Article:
About the only pure electric-car maker that has managed to shake the "range anxiety" stigma with any success is Tesla. Of course, it took a massive floor-mounted battery pack to give the Model S a 200-plus-mile range (as proven by Motor Trend's own Frank Markus and Jessi Lang
) as well as a series of fast-charging "supercharger" stations along commonly traveled routes. For everyone else, there's a plan-B backup.
For the Fiat 500e, it's 12 days of use of a rental car from Enterprise free of charge for the first three years. BMW is reportedly following suit with use of an X5 SUV
for several weeks a year for long-distance road trips, or as a backup vehicle.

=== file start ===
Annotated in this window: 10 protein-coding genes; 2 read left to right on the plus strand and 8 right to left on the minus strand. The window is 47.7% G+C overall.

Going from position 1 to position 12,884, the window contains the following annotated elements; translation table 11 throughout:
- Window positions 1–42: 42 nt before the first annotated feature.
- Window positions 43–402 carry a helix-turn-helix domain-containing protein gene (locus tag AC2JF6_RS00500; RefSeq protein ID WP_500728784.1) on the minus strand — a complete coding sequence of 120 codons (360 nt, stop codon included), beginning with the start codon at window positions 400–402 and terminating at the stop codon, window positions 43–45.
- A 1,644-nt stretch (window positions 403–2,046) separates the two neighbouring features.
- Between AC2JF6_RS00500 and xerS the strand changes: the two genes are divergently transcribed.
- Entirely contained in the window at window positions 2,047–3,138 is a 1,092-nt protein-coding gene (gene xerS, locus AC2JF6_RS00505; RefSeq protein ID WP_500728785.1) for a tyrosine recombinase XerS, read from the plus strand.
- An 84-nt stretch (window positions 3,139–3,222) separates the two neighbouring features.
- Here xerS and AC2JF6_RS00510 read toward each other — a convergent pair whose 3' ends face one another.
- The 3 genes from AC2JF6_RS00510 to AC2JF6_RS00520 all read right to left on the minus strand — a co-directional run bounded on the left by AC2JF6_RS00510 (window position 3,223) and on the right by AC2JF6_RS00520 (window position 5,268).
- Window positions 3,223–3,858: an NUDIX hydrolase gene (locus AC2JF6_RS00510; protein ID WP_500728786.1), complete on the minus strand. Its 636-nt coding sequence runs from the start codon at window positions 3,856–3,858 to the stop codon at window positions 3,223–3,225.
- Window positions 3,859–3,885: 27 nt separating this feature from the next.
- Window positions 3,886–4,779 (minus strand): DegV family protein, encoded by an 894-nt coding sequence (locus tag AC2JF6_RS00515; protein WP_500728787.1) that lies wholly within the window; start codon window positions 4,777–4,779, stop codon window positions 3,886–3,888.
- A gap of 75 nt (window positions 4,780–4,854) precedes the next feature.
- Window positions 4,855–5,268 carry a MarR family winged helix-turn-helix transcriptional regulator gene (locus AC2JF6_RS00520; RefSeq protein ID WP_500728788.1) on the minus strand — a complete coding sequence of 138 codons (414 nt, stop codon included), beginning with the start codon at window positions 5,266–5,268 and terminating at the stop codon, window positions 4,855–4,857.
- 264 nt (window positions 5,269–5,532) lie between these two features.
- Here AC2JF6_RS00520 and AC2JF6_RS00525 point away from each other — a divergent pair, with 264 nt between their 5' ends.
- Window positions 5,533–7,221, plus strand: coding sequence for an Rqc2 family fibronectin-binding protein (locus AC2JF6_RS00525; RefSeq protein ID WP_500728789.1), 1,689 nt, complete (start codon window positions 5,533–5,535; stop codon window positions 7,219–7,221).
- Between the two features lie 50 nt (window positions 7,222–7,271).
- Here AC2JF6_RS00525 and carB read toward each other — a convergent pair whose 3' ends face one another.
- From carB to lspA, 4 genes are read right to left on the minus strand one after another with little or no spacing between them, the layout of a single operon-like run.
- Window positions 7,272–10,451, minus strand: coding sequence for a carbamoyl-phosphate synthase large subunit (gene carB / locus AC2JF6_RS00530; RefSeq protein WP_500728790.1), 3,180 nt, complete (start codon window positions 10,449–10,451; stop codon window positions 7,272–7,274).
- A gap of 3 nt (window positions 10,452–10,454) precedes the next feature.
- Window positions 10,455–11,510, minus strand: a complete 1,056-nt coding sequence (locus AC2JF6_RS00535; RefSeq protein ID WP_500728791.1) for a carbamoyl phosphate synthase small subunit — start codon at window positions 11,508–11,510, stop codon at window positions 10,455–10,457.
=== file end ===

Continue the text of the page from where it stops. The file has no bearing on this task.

The BMW i3 offers an optional on-board 600cc two-cylinder range extender, but unlike the gasoline engine in the Chevrolet Volt, the will only add about 80 additional miles to the i3's range, a quirk due to compliance with California's EV mandate, making the i3 hypothetically compliant with California's "white sticker" program, as opposed to the "green sticker" program for which plug-in hybrids such as the Ford Fusion and C-Max Energi, and Chevrolet Volt qualify.
Unlike the Chevrolet Volt's range-extending 1.4L I-4 engine, which can be used as frequently as needed for longer-distance trips, the i3's engine is intended only to get the driver to the next charging location.